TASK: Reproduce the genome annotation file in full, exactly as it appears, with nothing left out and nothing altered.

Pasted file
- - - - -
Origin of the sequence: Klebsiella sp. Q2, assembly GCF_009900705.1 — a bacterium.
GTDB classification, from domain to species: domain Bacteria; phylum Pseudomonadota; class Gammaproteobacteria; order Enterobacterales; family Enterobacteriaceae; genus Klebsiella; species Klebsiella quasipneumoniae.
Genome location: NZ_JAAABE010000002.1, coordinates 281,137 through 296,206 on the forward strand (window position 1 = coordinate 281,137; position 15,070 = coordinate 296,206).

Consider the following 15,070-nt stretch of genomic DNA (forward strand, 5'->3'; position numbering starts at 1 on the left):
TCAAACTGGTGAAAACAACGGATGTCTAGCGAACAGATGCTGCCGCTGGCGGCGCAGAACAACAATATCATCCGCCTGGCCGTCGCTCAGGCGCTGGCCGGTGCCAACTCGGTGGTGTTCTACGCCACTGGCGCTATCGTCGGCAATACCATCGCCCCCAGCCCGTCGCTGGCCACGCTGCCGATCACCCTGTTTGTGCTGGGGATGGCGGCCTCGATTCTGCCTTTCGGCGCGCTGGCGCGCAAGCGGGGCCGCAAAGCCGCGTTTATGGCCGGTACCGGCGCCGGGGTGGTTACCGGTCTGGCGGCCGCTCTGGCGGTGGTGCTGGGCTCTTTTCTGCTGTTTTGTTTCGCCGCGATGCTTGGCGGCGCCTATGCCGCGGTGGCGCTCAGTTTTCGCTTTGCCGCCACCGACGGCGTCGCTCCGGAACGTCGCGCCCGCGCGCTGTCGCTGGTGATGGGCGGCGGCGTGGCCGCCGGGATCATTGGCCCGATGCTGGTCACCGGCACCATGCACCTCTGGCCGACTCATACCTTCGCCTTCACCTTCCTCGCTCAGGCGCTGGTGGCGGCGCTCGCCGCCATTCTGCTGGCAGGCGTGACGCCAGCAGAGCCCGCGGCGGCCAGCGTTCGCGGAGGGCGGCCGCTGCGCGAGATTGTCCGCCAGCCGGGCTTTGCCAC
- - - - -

Origin of the sequence: Klebsiella sp. Q2, assembly GCF_009900705.1 — a bacterium.
GTDB classification, from domain to species: domain Bacteria; phylum Pseudomonadota; class Gammaproteobacteria; order Enterobacterales; family Enterobacteriaceae; genus Klebsiella; species Klebsiella quasipneumoniae.
Genome location: NZ_JAAABE010000002.1, coordinates 281,137 through 296,206 on the forward strand (window position 1 = coordinate 281,137; position 15,070 = coordinate 296,206).

Consider the following 15,070-nt stretch of genomic DNA (forward strand, 5'->3'; position numbering starts at 1 on the left):
TCAAACTGGTGAAAACAACGGATGTCTAGCGAACAGATGCTGCCGCTGGCGGCGCAGAACAACAATATCATCCGCCTGGCCGTCGCTCAGGCGCTGGCCGGTGCCAACTCGGTGGTGTTCTACGCCACTGGCGCTATCGTCGGCAATACCATCGCCCCCAGCCCGTCGCTGGCCACGCTGCCGATCACCCTGTTTGTGCTGGGGATGGCGGCCTCGATTCTGCCTTTCGGCGCGCTGGCGCGCAAGCGGGGCCGCAAAGCCGCGTTTATGGCCGGTACCGGCGCCGGGGTGGTTACCGGTCTGGCGGCCGCTCTGGCGGTGGTGCTGGGCTCTTTTCTGCTGTTTTGTTTCGCCGCGATGCTTGGCGGCGCCTATGCCGCGGTGGCGCTCAGTTTTCGCTTTGCCGCCACCGACGGCGTCGCTCCGGAACGTCGCGCCCGCGCGCTGTCGCTGGTGATGGGCGGCGGCGTGGCCGCCGGGATCATTGGCCCGATGCTGGTCACCGGCACCATGCACCTCTGGCCGACTCATACCTTCGCCTTCACCTTCCTCGCTCAGGCGCTGGTGGCGGCGCTCGCCGCCATTCTGCTGGCAGGCGTGACGCCAGCAGAGCCCGCGGCGGCCAGCGTTCGCGGAGGGCGGCCGCTGCGCGAGATTGTCCGCCAGCCGGGCTTTGCCAC